Despite what we all see on television and in the movies, Boston has not been overrun with bizarrely accented families of bank robbers. Or rats. The capital of Massachusetts is one of the oldest cities in the Untied States, established by Puritans in 1630, and yes, it did get the nickname Beantown for the colonial penchant for beans. The recipe isn’t for Charleston Baked Beans after all.
One of the original thirteen colonies boasts the country’s first subway and public school system and was home to the eponymous Tea Party, an early protest act that indirectly led to the American Revolutionary War and ultimately the foundation of the United States. Boston is a great sporting town (the big four North American sports leagues have teams here), a great culture centre, and naturally a historically significant city given its age and role in the Revolution. The Boston Common is the US’ first public park. Most notable though is that Boston is possibly the best centre for education in the world from concentration perspective: Boston is the location of Tufts, the Massachusetts Institute of Technology, Boston College, University of Massachusetts, Northeastern University, the New England Conservatory and, of course, Harvard among about 100 others.
Given the presence of so many post-secondary institutions, Metropolitan Boston, which includes Cambridge (where Harvard and MIT have their main campuses), Peabody and Lowell among others, has one of the strongest economies in the United States based in education and biotechnology, with added support from financial services and tourism. Only Silicon Valley, New York and Washington have more high tech workers than Boston, and each of those cities has a considerably larger population than Boston’s 600,000. Millennium Pharmaceuticals, Genzyme, Trip Advisor, Avid Technology (if you’ve seen a movie in the last decade, you’ve seen Avid at work), New Balance (which still manufactures shoes in the US) and Bentley Motors have head offices in Boston.
It would appear Boston is a wise investment location, but the city is steadfastly not on the investor radar. “It might not be a world destination city, but it has the good economics in terms of job growth, bio-tech and so on. It might not be viewed the same way as New York and London internationally but within the US it has a lot of desirability,” explains Richard G Baumert of urban developer Millennium Partners. However, “Internationally we see the value of its reputation for colleges and universities. A lot what we’ve sold for people that have bought [here in Hong Kong] is for a place for kids to go to school.”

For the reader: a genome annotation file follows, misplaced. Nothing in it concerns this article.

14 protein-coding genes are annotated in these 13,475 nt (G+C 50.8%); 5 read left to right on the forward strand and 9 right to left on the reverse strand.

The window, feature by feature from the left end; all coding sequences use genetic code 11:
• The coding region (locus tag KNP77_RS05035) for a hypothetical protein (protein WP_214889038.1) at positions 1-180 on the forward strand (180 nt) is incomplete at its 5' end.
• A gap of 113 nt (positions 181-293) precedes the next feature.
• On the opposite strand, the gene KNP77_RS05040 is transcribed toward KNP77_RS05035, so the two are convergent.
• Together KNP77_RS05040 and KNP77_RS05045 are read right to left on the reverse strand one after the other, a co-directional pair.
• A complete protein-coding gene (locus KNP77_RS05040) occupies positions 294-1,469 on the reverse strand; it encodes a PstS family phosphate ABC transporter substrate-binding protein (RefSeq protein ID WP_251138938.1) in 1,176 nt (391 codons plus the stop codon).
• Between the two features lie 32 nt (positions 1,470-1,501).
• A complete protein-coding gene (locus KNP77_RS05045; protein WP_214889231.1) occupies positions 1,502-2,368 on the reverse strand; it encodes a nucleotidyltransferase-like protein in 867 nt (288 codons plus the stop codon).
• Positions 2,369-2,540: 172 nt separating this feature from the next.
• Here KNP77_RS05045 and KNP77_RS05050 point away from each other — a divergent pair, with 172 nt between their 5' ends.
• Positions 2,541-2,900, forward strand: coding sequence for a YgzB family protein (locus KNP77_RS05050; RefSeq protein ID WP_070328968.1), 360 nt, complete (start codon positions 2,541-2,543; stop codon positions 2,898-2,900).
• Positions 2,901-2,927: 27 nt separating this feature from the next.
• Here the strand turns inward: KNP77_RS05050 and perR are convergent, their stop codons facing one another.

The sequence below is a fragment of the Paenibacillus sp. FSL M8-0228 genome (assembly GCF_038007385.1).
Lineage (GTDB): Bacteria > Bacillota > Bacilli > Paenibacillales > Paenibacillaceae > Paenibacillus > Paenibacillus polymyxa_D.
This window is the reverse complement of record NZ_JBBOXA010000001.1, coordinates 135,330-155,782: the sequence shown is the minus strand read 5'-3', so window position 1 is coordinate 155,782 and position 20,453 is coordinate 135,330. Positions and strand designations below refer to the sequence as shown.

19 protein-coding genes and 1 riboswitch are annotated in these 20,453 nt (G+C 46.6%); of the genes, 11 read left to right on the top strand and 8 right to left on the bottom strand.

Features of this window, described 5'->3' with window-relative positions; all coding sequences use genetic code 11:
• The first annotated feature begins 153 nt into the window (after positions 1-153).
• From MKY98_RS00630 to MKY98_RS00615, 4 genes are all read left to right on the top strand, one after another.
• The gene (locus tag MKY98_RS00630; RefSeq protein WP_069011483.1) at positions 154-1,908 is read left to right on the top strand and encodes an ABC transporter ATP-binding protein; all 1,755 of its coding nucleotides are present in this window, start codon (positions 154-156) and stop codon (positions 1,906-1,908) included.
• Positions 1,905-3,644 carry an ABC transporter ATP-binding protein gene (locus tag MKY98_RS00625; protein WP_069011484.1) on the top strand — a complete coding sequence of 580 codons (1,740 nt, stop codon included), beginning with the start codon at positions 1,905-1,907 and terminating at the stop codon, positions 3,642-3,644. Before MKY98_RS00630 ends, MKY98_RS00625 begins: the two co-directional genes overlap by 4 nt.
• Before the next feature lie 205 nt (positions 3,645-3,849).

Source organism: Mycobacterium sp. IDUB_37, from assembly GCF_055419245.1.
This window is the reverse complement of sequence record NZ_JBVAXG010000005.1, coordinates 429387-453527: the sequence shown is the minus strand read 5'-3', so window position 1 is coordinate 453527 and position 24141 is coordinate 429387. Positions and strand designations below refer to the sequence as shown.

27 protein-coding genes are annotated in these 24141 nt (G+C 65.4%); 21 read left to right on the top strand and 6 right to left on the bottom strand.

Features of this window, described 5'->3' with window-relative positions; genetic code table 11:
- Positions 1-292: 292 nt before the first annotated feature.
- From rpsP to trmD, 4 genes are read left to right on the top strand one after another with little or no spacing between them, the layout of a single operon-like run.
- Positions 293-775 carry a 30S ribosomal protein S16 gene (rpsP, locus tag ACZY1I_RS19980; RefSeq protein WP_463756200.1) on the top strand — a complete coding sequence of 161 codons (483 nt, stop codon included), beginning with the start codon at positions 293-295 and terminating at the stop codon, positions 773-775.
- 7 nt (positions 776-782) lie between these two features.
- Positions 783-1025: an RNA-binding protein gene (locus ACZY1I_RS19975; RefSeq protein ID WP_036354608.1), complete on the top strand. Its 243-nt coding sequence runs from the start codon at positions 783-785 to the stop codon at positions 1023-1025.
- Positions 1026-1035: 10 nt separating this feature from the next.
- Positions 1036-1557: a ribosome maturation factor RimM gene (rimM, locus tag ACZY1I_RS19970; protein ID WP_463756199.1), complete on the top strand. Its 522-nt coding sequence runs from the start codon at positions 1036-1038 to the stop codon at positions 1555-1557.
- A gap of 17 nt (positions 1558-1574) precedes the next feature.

IP Global’s third quarter Property Barometer agrees that Boston is seeing activity and that home prices are rising (an average of 2.4 percent from April to May 2012 according to the S&P Case Shiller Index), underpinned by a strong local economy and limited supply. But, “Despite these facts and the relatively low unemployment rate of 5.8 percent, lack of mortgage availability and a 0.05 percent foreclosure rate makes timing the market’s recovery tricky.” Prices per square foot were sitting at around US$650 (HK$5,000) in the second quarter, and the average home price was hovering around $870,000 (HK$6.7 million). Sales were up 19 percent and prime districts aside from the central core were located at South End and Back Bay, where homes were selling for an average of $950,000 and $2.3 million respectively.
The state of the office market bodes well for high-end developments in the CBD. Colliers Greater Boston Market Viewpoint for the second quarter noted an uptick in office rentals, and that the quarter for both price and uptake was the strongest since 2011. In the residential sector, “Investor demand for multifamily assets in Greater Boston remains high, carrying into the second quarter unabated. Debt financing for apartments is readily available due to the sector’s low vacancy rates, favorable demographics, and rental growth projections. The attractive pricing and fundamentals are driving development of new supply.” According to Colliers over 2,000 new units are under construction and the Boston Redevelopment Authority has recently approved thousands of others.
With the Fed keeping a handle on low interest rates, commercial property will remain the prime investment for both American and overseas investors for strong yields. But as high tech and biotech industries continue to blossom, Boston’s residential investment sector is teetering on the verge of booming despite the wobbly American economy, ongoing European financial mess and upcoming elections, which are always a source of turbulence. If you have science prodigy kids, Beantown may be in your future.